Can a measured CO2 concentration show a building is SARS-CoV-2 safe?
An indoor CO2 concentration is commonly used as an indicator of the ventilation rate in indoor spaces, albeit with great uncertainty. Its concentration depends on the number, demographics, and activities of occupants, the outdoor air supply rate, mixing, inter-zonal airflow, the air renewal rate, and the outdoor concentration.
When using CO2 as an indicator, a steady-state concentration must be achieved. Consequently, measurements should typically be made over at least 1 hour to ensure a representative reading. The placement, mixing of air within a space, and accuracy of sensors must be accounted for when analyzing measured data.
The rate at which people shed the virus depends, among other factors, on respiratory activity, such as speaking, singing, coughing, and sneezing, physical activity, and demographics. The dose is a function of occupant physical activity, airborne aerosols concentration, and exposure time.
A CO2 concentration does not indicate with much certainty that the occupants of a building are safe from airborne exposure to the SARS-CoV-2 virus and is not recommended as a reliable proxy of the risk of airborne exposure to the virus. This is particularly true in spaces where there is filtration and UV-C radiation because they eliminate the virus but not the CO2.
In some circumstances a CO2 concentration can provide a crude indication that a building is not adequately ventilated and consequently occupants are likely to be at a higher risk of exposure to the virus. Limiting CO2 concentrations should be determined based on the space and its use, and the outdoor concentration. Occupant activities, such as singing, loud speech, and exercise, increase the emission of aerosols containing the virus. In these circumstances, higher than normal ventilation rates are advised. However, as a rule-of-thumb, if the CO2 concentration is >1400 ppm the building may be considered to be under ventilated.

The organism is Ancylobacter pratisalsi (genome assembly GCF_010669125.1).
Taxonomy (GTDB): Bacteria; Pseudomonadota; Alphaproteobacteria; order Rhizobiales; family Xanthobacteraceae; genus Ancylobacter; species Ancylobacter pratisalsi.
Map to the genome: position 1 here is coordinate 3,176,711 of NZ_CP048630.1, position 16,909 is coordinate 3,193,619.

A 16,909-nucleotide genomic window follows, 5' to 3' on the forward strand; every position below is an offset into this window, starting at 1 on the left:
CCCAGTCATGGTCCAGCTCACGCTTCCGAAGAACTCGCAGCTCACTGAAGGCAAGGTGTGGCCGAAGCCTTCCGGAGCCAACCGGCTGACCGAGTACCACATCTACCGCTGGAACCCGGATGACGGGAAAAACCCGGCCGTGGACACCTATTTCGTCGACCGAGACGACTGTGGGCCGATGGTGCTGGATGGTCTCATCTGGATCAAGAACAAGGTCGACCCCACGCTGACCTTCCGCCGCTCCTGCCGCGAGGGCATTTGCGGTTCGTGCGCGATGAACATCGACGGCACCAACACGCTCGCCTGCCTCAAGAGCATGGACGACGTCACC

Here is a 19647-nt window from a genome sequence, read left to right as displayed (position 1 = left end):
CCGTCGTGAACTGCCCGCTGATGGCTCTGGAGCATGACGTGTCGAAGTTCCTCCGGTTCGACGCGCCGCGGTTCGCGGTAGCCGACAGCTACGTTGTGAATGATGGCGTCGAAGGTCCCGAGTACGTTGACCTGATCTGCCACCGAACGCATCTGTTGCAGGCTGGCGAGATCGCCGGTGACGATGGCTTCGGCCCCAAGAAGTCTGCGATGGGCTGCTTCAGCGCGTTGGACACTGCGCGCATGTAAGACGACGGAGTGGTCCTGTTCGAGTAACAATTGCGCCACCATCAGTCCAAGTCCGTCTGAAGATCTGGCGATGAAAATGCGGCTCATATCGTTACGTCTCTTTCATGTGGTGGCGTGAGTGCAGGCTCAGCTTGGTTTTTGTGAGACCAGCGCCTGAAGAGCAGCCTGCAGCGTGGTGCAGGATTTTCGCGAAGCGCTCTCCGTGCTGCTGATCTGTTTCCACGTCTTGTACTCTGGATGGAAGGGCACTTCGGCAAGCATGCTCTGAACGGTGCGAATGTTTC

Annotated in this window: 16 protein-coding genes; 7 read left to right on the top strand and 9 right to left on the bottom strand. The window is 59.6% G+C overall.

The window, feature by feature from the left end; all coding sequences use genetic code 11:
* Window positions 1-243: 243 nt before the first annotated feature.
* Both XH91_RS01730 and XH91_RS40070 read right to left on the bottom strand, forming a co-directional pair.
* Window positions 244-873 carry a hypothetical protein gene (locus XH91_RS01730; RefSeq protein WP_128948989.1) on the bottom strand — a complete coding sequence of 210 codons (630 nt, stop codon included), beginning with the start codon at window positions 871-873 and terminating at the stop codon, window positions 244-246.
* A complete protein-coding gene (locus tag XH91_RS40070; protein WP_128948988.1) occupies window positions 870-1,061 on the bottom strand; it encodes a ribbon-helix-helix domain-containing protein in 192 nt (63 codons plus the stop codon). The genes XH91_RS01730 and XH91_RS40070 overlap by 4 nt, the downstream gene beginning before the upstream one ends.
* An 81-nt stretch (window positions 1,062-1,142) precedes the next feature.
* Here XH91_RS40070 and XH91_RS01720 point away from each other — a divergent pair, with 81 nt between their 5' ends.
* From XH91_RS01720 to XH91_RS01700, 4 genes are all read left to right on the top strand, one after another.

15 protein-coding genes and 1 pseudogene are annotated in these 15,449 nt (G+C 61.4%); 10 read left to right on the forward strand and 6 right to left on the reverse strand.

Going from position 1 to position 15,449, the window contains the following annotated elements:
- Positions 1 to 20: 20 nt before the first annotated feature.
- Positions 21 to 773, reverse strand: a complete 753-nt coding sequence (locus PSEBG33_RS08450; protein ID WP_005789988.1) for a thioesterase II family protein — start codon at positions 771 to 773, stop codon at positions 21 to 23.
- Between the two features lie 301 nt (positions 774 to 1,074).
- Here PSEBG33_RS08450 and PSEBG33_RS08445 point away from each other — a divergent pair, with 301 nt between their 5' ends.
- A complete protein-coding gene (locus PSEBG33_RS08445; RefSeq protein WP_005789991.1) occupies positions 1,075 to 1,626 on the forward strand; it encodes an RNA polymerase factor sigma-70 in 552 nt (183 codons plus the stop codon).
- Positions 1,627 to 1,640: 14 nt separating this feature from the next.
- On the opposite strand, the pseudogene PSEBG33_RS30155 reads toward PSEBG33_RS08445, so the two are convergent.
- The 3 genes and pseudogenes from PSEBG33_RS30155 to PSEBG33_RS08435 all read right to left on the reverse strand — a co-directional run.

There are circumstances where a CO2 concentration cannot be used as a proxy for under ventilation. For example, in low occupancy or large volume spaces where there is much less certainty in the relationship between CO2 concentration and the ventilation rate.
Finally, CO2 should not be used when its source is not exclusively from people, such as combustion devices.
Benjamin Jones, University of Nottingham, Jelle Laverge, Ghent University, Pawel Wargocki, Technical University of Denmark
- AIVC. AIVC Newsletter Special Issue on COVID-19. November 2020